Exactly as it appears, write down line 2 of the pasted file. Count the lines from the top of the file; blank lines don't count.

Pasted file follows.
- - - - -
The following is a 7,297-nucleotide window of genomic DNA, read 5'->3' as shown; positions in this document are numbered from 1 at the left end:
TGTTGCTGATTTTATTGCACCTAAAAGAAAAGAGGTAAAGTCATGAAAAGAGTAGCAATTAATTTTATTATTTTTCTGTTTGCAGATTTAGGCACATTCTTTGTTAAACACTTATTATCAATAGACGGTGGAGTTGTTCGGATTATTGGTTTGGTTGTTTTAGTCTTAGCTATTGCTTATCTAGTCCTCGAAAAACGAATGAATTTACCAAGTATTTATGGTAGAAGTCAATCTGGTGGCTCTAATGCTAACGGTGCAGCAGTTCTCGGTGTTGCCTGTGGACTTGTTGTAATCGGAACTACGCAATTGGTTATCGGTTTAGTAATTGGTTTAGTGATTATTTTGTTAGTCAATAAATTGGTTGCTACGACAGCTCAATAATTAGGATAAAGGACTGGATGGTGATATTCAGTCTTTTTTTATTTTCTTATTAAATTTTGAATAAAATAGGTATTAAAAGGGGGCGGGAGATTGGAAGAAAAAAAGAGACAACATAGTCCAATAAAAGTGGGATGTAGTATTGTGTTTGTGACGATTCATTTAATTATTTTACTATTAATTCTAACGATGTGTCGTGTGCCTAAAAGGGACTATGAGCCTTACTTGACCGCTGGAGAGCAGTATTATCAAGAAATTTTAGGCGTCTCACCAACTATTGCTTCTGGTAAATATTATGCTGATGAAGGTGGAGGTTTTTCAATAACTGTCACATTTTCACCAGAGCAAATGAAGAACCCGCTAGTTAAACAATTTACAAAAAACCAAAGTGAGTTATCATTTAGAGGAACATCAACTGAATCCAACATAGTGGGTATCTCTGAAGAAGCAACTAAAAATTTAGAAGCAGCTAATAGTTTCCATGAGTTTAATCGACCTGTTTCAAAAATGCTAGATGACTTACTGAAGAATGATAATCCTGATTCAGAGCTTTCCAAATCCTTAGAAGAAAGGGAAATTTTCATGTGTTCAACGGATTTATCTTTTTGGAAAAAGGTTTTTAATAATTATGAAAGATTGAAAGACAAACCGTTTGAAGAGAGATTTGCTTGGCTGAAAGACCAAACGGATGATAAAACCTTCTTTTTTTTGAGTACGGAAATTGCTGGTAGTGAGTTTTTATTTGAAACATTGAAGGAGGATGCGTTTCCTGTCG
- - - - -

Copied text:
TGTTGCTGATTTTATTGCACCTAAAAGAAAAGAGGTAAAGTCATGAAAAGAGTAGCAATTAATTTTATTATTTTTCTGTTTGCAGATTTAGGCACATTCTTTGTTAAACACTTATTATCAATAGACGGTGGAGTTGTTCGGATTATTGGTTTGGTTGTTTTAGTCTTAGCTATTGCTTATCTAGTCCTCGAAAAACGAATGAATTTACCAAGTATTTATGGTAGAAGTCAATCTGGTGGCTCTAATGCTAACGGTGCAGCAGTTCTCGGTGTTGCCTGTGGACTTGTTGTAATCGGAACTACGCAATTGGTTATCGGTTTAGTAATTGGTTTAGTGATTATTTTGTTAGTCAATAAATTGGTTGCTACGACAGCTCAATAATTAGGATAAAGGACTGGATGGTGATATTCAGTCTTTTTTTATTTTCTTATTAAATTTTGAATAAAATAGGTATTAAAAGGGGGCGGGAGATTGGAAGAAAAAAAGAGACAACATAGTCCAATAAAAGTGGGATGTAGTATTGTGTTTGTGACGATTCATTTAATTATTTTACTATTAATTCTAACGATGTGTCGTGTGCCTAAAAGGGACTATGAGCCTTACTTGACCGCTGGAGAGCAGTATTATCAAGAAATTTTAGGCGTCTCACCAACTATTGCTTCTGGTAAATATTATGCTGATGAAGGTGGAGGTTTTTCAATAACTGTCACATTTTCACCAGAGCAAATGAAGAACCCGCTAGTTAAACAATTTACAAAAAACCAAAGTGAGTTATCATTTAGAGGAACATCAACTGAATCCAACATAGTGGGTATCTCTGAAGAAGCAACTAAAAATTTAGAAGCAGCTAATAGTTTCCATGAGTTTAATCGACCTGTTTCAAAAATGCTAGATGACTTACTGAAGAATGATAATCCTGATTCAGAGCTTTCCAAATCCTTAGAAGAAAGGGAAATTTTCATGTGTTCAACGGATTTATCTTTTTGGAAAAAGGTTTTTAATAATTATGAAAGATTGAAAGACAAACCGTTTGAAGAGAGATTTGCTTGGCTGAAAGACCAAACGGATGATAAAACCTTCTTTTTTTTGAGTACGGAAATTGCTGGTAGTGAGTTTTTATTTGAAACATTGAAGGAGGATGCGTTTCCTGTCG